ELHAM NUMAN/THE VARSITY

The past few years have seen college campuses, with characteristically dramatic and maladroit gusto, thrust themselves back into the heart of our continent’s culture wars. The politically correct (PC) left of the ‘90s has come back with a roaring vengeance, mobilizing factions of both the left and right into a resistance against the policing of speech.

In one of his less controversial statements, Breitbart provocateur Milo Yiannopoulos bisected the battleground not along the traditional line of left and right, but rather of libertarian and authoritarian.

This alliance of ‘liberals’ and ‘conservatives’ could very well be a novelty in the decades-old free speech debate; in the ‘60s and ‘70s, liberals fought against the speech-curtailing stances of their conservative opposition. But a blurring of the distinction between the two groups may not be wise. The alt-right insurgency has proven time and again that, for many on the right, the defense of free speech simply acts as a guise for more dangerous impulses.

Here at U of T, a number of student-led movements and Facebook groups created in the wake of the Jordan Peterson affair have adopted this façade. Whatever your stance on the issue, Peterson raised and continues to raise important concerns over compelled speech, governmental and social authoritarianism, and the influence of partisanship on culture.

The controversy galvanized the university, and provided classical liberals and so-called ‘cultural libertarians’ of both the left and right with an articulate and reasoned critique of PC ideology. But, as has been the case in all the clashes characterizing this feud, a sizable fraction of the coalition’s right side broke from valuable discourse on speech, and devolved into a consortium of Neanderthal memes and openly avowed racism and anti-Semitism. They perverted Peterson’s stance on preferred gender pronouns into an apologia of hatred for trans people, and they took the defense of free speech proffered by their moderate counterparts and weaponized it for use against Jews, Muslims, women, and other communities.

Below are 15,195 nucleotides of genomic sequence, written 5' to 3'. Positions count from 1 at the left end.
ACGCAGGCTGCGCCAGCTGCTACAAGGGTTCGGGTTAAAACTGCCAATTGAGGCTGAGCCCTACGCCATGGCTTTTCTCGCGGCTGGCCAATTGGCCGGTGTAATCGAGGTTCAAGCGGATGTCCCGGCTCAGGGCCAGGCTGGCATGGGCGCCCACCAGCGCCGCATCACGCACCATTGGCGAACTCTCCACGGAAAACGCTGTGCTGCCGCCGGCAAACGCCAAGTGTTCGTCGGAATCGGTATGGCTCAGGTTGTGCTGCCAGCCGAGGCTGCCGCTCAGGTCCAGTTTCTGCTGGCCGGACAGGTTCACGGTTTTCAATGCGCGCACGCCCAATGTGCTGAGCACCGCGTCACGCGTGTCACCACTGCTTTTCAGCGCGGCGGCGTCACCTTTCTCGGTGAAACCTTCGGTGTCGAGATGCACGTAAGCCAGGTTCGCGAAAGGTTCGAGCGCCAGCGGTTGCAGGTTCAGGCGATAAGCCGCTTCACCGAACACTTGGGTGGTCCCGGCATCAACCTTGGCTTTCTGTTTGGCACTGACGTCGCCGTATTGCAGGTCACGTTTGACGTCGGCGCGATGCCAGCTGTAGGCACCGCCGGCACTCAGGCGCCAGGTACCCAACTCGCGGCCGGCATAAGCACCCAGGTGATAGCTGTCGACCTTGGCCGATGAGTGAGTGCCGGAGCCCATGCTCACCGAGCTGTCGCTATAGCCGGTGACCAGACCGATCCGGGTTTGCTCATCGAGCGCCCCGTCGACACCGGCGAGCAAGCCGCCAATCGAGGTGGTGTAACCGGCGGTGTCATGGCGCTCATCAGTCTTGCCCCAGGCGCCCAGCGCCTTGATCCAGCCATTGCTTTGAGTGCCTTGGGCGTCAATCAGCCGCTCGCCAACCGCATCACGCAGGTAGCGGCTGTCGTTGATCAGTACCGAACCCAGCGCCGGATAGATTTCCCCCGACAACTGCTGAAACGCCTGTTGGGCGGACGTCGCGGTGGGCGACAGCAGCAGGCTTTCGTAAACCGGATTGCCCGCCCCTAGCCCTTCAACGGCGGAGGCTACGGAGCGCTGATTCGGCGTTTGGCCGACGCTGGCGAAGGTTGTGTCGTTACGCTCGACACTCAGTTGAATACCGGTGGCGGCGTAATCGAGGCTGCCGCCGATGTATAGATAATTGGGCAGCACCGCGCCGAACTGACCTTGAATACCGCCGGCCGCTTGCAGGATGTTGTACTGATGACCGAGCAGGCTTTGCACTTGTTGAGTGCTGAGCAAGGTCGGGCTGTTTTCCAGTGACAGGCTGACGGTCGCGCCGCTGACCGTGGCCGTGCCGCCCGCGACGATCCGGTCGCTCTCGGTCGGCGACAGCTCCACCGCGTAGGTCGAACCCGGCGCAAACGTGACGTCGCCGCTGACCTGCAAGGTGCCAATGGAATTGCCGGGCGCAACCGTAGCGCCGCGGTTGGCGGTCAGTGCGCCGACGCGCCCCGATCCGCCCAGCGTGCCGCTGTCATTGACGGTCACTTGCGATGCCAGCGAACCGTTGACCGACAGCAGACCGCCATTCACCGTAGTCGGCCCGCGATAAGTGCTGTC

Now, with the rise of Trumpism, the same people see their casual violence reflected in the conduct of the most powerful person on Earth. I see no fault in a rebellion against the speech standards of the modern left and, as a true liberal, I am alive to the dangers posed by a relentless retrenching of ‘what is okay to say out loud.’ But absolutely nothing excuses the mendacity and malevolence of the student alt-right. To call these nascent social-media uprisings defenses of speech is frankly absurd.

I have idly observed a handful of the Facebook groups born from support for Professor Peterson’s initial comments through to the rise of President Trump, and watched as the groups morphed into hateful echo chambers. Many were created with the intention of stimulating useful conversation on the nature of speech, but none have so remained.